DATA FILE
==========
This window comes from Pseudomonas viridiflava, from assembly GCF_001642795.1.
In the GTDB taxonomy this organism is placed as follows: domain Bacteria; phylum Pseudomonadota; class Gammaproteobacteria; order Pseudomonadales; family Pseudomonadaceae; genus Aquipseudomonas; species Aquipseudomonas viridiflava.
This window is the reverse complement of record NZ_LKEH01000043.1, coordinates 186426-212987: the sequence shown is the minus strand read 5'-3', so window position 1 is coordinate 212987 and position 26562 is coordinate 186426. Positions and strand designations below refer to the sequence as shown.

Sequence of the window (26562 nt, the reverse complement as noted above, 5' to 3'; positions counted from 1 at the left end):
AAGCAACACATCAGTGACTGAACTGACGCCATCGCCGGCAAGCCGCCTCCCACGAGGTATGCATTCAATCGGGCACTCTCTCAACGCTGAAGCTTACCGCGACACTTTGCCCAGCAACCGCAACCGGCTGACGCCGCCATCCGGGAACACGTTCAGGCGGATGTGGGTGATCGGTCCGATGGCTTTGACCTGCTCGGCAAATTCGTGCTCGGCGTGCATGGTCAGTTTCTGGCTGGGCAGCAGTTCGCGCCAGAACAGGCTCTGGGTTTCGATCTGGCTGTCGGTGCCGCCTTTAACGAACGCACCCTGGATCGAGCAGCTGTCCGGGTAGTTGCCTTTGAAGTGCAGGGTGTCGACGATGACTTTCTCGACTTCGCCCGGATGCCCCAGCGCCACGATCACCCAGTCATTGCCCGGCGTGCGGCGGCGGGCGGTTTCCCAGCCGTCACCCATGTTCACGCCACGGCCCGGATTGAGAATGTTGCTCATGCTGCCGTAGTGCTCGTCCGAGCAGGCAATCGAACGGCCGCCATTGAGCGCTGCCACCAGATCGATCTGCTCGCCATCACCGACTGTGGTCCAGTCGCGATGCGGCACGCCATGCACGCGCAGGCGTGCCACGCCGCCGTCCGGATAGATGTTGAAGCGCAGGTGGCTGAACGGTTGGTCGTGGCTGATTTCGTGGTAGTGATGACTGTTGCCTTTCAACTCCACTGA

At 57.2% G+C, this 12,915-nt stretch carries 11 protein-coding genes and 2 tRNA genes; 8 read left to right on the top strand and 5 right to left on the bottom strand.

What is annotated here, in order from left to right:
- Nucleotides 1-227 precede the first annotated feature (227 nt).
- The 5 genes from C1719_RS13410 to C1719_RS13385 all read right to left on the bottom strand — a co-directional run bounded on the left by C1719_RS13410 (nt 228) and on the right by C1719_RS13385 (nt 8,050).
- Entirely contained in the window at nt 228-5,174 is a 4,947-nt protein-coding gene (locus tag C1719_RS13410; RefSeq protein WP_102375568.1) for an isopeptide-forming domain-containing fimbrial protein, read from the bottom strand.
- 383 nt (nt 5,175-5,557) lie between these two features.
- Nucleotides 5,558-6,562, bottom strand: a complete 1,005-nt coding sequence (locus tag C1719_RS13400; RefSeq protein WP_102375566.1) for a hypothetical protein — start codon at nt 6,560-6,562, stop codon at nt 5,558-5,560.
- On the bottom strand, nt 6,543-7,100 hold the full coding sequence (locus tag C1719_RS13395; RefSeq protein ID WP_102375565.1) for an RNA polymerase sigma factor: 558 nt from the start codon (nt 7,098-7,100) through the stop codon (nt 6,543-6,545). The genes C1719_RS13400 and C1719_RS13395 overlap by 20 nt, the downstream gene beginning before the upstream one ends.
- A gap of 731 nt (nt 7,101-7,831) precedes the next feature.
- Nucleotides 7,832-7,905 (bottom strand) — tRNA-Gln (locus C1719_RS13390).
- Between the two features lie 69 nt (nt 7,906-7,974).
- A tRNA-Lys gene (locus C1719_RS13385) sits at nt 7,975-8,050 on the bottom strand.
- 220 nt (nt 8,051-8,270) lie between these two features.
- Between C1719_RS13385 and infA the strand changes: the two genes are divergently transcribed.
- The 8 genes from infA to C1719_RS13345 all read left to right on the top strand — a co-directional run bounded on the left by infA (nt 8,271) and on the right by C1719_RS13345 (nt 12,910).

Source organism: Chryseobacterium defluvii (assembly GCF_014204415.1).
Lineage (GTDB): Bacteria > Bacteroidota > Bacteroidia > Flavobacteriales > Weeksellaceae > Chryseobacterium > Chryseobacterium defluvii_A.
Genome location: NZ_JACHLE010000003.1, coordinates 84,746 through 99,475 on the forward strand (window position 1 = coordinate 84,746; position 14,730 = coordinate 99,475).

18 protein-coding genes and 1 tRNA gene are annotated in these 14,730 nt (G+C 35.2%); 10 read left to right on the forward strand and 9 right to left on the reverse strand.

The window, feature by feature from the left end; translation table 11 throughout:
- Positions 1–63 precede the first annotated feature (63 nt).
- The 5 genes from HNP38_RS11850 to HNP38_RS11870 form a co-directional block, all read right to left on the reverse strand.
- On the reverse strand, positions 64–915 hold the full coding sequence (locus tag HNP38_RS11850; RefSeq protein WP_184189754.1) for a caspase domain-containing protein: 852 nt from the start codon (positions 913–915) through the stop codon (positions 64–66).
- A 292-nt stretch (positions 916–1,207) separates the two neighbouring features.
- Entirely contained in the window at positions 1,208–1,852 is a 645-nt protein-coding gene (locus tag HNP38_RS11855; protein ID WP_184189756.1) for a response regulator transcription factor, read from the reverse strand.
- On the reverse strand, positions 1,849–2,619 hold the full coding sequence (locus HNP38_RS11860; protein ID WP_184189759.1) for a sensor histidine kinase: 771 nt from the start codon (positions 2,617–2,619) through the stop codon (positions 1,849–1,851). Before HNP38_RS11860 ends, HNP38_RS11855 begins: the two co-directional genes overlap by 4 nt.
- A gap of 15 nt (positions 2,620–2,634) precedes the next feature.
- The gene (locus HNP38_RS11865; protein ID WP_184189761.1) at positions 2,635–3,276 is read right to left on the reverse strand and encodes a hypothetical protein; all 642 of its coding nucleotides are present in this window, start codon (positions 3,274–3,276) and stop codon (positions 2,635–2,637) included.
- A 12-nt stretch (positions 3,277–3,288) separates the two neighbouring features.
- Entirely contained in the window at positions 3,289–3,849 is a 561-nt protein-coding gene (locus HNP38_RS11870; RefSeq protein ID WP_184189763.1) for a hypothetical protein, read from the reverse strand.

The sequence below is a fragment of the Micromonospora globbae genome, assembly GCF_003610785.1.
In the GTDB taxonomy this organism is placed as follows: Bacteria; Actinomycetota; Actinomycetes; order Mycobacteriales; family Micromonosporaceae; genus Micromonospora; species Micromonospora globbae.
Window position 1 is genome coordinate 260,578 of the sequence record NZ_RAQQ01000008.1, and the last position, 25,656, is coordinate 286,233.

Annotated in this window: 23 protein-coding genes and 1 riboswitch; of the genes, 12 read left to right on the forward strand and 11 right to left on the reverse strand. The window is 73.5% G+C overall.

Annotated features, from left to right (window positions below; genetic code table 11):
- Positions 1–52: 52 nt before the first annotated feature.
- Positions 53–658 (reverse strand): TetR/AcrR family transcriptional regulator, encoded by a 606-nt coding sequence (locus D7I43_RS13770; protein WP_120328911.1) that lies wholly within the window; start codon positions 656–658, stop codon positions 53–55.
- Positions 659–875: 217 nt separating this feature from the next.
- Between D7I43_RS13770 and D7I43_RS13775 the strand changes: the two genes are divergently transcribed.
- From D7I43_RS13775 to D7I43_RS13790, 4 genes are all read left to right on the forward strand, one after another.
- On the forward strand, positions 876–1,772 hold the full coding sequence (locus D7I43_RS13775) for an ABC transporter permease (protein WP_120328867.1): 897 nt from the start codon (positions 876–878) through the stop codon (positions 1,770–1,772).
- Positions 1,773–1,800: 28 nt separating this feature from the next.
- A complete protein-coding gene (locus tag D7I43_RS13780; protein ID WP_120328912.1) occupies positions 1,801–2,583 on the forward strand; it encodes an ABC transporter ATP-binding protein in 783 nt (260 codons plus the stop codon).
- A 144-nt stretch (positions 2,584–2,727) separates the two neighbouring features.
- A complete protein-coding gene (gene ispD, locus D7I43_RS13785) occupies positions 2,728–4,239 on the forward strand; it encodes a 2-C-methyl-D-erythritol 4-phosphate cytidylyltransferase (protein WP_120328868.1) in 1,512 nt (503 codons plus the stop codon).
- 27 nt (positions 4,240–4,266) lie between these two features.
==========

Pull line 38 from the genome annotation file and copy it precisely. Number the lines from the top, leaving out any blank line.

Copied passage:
Window position 1 is genome coordinate 260,578 of the sequence record NZ_RAQQ01000008.1, and the last position, 25,656, is coordinate 286,233.